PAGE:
3. Click Convert.
  4. Scroll down the page to see first the HTML code and then the rendered version (HTML Preview) of your text.

Basic syntax

Here are those pointers I promised, to get you started.

Heading levels

# My level 1 heading
# Another level 1 heading
## My level 2 heading
### My level 3 heading
#### You get the drift

Paragraphs

No markup, just an empty line before and after each paragraph.

Links

Put the link text inside square brackets, followed by the URL in round brackets.

[Link text](https://my.site.net/path/)

Another way of doing links is to define a variable for the URL somewhere on the page, and use that variable instead of the URL in the text. This is useful if you need to use the same URL in more than one place in the document, or if you want to keep the messy, long URL away from the text.

[Markdown] is a markup language,
blah blah blah - this is the rest of my page.

[Markdown]: https://daringfireball.net/projects/markdown/

Bulleted list

* My list item
* Another list item
  * A list item embedded within the previous one
  * Another embedded item
* An item in the main list

There must be an empty line before and after each list, otherwise it gets mixed up with the preceding or following paragraph.

Numbered list

There are a few ways to do numbered lists. Here’s one:

1. My list item
1. Another list item
  * An embedded bulleted list item
  * Another embedded item
1. An item in the main list

You can mix and match bulleted and numbered lists, with varying degrees of success. 🙂

More markup

There’s plenty more you can do with Markdown, and there are a couple of syntax varieties to trap the unwary. For example, GitHub has a special flavour of Markdown.

Recent articles about Markdown

There’s been a fair bit of discussion about the pros and cons of Markdown recently. Here are a few of them:

My opinion

In my day job, I write docs in both HTML and Markdown. I prefer HTML for comprehensive technical documentation. Markdown is good for very simple documents, but the syntax becomes clumsy for more complex things like tables, anchors, and even images. On the other hand, there are excellent benefits to using Markdown for quick collaboration on a document.

As is so often true, we need to choose the best tool for each use case. It’s a good idea to get to know Markdown, so that you can form an opinion and be able to use it when you need it.

Mozilla Popcorn Maker and a tour of the Confluence documentation

Mozilla’s Popcorn Maker is pretty neat. You can grab a video and augment it with clickable text boxes. You can also add other interactive widgets, such as a live Twitter stream or a fully-functioning map from Google Maps. I’ve been playing with Popcorn Maker for a couple of weeks, and I thought other people may like to have a go. So I’ve put together a video for you to mess up… hrrm… review. It’s cunningly disguised as a tour of the Atlassian Confluence documentation. But actually, it’s a bit of fun. 😉

Popcorn Maker is all online. There’s nothing to download. You give it the URL of a video from YouTube or another supported location, then drag and drop events onto the video. The Popcorn Maker editing environment adds a timeline, a bit like the one you see in a Flash editor, but driven entirely by Javascript, HTML, and CSS. You also get a library of widgets to add and configure, such as text boxes, popups, maps, Twitter streams, and so on.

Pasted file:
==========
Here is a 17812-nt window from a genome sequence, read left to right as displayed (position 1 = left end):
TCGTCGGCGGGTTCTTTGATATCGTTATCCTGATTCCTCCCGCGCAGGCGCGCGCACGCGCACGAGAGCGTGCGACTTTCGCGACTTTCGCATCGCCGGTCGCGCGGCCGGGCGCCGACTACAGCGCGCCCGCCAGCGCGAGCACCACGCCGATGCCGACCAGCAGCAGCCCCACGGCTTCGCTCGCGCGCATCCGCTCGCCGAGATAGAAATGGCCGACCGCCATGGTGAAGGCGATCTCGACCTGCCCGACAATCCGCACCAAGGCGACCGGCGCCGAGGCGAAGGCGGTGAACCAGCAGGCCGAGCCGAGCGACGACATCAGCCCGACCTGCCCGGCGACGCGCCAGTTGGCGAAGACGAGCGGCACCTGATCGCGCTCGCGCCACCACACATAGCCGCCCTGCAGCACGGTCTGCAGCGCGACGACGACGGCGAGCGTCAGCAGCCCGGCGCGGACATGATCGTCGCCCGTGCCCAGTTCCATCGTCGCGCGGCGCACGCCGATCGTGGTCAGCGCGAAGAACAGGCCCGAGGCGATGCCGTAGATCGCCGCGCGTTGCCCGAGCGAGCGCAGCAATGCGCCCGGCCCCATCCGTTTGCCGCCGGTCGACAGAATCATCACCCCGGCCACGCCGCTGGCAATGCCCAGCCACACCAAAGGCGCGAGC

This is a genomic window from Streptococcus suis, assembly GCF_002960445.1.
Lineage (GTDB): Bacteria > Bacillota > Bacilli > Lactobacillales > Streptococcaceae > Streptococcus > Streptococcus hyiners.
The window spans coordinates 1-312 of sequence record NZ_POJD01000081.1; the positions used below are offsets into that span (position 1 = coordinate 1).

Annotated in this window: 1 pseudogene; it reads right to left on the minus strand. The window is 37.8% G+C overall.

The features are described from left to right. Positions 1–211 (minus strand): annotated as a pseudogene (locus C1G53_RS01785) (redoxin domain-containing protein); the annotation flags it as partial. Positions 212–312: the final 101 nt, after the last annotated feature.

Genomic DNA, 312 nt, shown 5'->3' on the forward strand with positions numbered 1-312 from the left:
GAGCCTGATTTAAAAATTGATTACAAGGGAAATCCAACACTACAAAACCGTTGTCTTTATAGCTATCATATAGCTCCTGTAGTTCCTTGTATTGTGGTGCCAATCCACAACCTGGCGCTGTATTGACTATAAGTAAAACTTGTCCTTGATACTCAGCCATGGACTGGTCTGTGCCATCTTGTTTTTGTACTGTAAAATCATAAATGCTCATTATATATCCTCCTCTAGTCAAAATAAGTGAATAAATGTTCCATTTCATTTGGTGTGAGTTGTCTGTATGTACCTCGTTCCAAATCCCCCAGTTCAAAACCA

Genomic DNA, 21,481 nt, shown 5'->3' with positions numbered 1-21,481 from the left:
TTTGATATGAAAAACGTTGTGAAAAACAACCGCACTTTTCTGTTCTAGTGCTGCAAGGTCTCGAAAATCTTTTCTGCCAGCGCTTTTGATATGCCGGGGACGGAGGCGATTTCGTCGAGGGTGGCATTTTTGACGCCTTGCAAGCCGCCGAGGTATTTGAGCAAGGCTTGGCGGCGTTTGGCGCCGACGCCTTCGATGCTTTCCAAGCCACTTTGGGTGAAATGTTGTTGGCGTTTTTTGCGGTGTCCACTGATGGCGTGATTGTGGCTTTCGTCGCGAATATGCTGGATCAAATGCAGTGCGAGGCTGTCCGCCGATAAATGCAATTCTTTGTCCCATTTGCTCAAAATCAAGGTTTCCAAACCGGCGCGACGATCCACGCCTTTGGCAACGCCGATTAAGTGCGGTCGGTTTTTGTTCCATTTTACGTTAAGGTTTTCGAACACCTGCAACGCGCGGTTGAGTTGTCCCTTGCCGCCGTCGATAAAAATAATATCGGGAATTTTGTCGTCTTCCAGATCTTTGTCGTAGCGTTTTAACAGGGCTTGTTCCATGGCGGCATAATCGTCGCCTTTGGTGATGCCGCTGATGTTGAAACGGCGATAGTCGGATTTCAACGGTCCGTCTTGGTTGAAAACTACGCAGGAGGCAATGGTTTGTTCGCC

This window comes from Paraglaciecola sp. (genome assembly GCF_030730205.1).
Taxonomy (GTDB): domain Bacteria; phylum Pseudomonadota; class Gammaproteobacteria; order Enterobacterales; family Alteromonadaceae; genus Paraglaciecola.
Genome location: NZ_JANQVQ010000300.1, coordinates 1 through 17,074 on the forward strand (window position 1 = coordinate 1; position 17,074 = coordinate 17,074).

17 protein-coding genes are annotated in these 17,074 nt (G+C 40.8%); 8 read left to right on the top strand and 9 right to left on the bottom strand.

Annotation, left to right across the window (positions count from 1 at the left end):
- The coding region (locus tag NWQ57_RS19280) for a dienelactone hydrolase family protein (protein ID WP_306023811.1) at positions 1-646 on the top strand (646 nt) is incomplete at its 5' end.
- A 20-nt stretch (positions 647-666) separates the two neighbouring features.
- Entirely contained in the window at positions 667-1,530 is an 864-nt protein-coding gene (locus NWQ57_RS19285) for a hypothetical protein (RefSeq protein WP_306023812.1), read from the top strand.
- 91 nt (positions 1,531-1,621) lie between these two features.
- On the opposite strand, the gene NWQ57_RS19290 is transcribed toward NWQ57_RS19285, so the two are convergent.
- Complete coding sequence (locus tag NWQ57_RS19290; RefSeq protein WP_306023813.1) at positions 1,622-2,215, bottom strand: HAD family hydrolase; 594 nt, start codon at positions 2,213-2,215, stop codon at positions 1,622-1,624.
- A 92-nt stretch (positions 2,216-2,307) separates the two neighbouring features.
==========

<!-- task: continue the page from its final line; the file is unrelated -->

Jumping right in

Are you keen to try Popcorn Maker? Try making a remix of my Popcorn Maker movie, “Popping the Confluence docs“. I’d love it if you’d add a comment on this blog post with a link to your remix!

Mozilla Popcorn Maker and a tour of the Confluence documentation

Making the video itself

I used Screencast-O-Matic to record the movie itself. It’s a great tool too. Just like Popcorn Maker, everything is online. You do need to install Java on your computer, and it’s handy to have a webcam for the audio part of the movie. Other than that, all you need is your connection to the Internet. You can use Screencast-O-Matic free of charge, if you’re happy to have a watermark at the bottom of your movie.

Once I’d made the movie, I uploaded it to YouTube and then used Popcorn Maker to annotate it and make it available for remixing.

Some thoughts on Popcorn Maker

It’s pretty cool to be able to grab a video from YouTube (or Vimeo, Soundcloud, or an HTML 5 video) and add bits to it online, all within your web browser. Nifty technology!

But I think the huge potential lies in the fact that anyone can remix the videos. Just grab a movie that someone else has created, and decorate it yourself.

This has very interesting possibilities for collaborative development of “how to” videos. Another use that springs to mind: The review of videos. Instead of writing separate notes, people can paste their comments directly onto the relevant spot in the video. And they don’t need specialised tools to do it.

The icons and styling in general could do with some tender loving care from an artist or designer.

The integration with Twitter, Flickr and Google Maps is awesome! It makes me wonder what other integrations would be useful. Perhaps a HipChat room. Or an RSS feed from WordPress?

I’d also love to see some way of finding and sharing remixes of a given video. Ha ha, searching for “Popcorn remixes” brings up a number of song remixes!

References

STC Summit day 2 – Using DITA